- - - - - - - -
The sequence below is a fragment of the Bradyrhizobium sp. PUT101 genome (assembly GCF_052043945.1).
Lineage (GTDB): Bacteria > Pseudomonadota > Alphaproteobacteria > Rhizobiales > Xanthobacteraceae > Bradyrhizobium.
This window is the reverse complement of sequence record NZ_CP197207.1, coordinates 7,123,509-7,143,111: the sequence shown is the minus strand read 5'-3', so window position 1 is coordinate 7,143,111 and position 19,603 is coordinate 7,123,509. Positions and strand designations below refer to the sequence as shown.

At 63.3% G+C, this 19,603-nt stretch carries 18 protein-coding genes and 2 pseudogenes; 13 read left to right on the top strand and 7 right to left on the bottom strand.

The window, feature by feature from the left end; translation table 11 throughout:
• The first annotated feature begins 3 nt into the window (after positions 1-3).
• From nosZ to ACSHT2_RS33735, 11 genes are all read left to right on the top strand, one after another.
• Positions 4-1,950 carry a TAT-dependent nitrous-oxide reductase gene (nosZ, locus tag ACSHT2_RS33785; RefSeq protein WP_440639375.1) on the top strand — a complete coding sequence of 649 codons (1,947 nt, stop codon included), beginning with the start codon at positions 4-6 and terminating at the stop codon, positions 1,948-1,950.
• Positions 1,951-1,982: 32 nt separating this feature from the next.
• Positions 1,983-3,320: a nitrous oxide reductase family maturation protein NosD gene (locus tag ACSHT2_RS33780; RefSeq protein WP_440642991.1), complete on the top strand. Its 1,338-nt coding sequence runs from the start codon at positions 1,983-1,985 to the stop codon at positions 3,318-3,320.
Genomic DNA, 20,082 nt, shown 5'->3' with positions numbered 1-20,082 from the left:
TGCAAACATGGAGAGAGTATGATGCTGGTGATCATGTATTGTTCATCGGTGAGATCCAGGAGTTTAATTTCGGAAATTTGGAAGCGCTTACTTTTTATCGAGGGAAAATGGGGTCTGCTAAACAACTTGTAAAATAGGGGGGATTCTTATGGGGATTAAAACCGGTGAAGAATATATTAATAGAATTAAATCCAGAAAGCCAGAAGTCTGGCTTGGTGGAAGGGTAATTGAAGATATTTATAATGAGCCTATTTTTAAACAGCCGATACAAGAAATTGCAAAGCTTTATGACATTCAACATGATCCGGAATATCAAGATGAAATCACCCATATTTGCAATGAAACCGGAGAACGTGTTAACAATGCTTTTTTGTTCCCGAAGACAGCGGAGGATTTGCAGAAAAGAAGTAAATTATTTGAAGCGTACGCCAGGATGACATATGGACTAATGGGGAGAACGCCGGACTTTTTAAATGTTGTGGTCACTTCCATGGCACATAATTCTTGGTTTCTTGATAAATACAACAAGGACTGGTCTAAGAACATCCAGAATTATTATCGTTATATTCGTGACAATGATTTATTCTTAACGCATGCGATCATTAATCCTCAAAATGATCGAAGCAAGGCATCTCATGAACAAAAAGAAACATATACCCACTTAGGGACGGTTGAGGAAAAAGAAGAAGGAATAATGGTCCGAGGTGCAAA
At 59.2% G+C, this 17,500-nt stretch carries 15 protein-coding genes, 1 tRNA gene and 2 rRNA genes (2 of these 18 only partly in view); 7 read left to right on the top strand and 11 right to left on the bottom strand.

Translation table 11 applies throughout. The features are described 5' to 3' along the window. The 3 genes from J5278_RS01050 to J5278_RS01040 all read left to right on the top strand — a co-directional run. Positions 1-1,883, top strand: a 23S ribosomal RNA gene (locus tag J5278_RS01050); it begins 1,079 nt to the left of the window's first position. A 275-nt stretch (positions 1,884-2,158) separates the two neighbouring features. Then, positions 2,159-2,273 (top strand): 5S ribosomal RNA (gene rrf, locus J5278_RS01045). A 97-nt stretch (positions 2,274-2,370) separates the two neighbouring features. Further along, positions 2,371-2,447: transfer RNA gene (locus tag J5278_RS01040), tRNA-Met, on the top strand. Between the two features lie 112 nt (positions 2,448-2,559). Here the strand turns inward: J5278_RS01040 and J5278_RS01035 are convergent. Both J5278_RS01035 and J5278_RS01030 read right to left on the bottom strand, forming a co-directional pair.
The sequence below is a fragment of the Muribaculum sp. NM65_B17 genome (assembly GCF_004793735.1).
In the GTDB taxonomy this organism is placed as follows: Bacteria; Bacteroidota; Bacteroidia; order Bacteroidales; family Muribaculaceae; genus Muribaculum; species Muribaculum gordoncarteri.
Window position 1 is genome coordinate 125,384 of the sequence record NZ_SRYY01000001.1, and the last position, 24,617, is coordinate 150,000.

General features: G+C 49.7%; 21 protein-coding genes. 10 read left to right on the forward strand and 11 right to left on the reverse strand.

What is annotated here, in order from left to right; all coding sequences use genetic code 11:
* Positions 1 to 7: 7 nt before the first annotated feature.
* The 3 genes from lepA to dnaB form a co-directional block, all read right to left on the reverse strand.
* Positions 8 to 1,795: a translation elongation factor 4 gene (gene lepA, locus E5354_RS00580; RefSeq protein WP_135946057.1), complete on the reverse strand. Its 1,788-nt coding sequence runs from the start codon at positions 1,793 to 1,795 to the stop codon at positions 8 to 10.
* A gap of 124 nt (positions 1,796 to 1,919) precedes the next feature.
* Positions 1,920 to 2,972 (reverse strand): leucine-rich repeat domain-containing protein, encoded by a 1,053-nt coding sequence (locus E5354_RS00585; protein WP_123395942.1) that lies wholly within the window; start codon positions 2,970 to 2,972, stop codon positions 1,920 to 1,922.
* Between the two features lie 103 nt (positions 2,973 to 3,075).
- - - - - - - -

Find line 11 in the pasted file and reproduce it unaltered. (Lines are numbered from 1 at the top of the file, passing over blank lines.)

Genomic DNA, 20,082 nt, shown 5'->3' with positions numbered 1-20,082 from the left: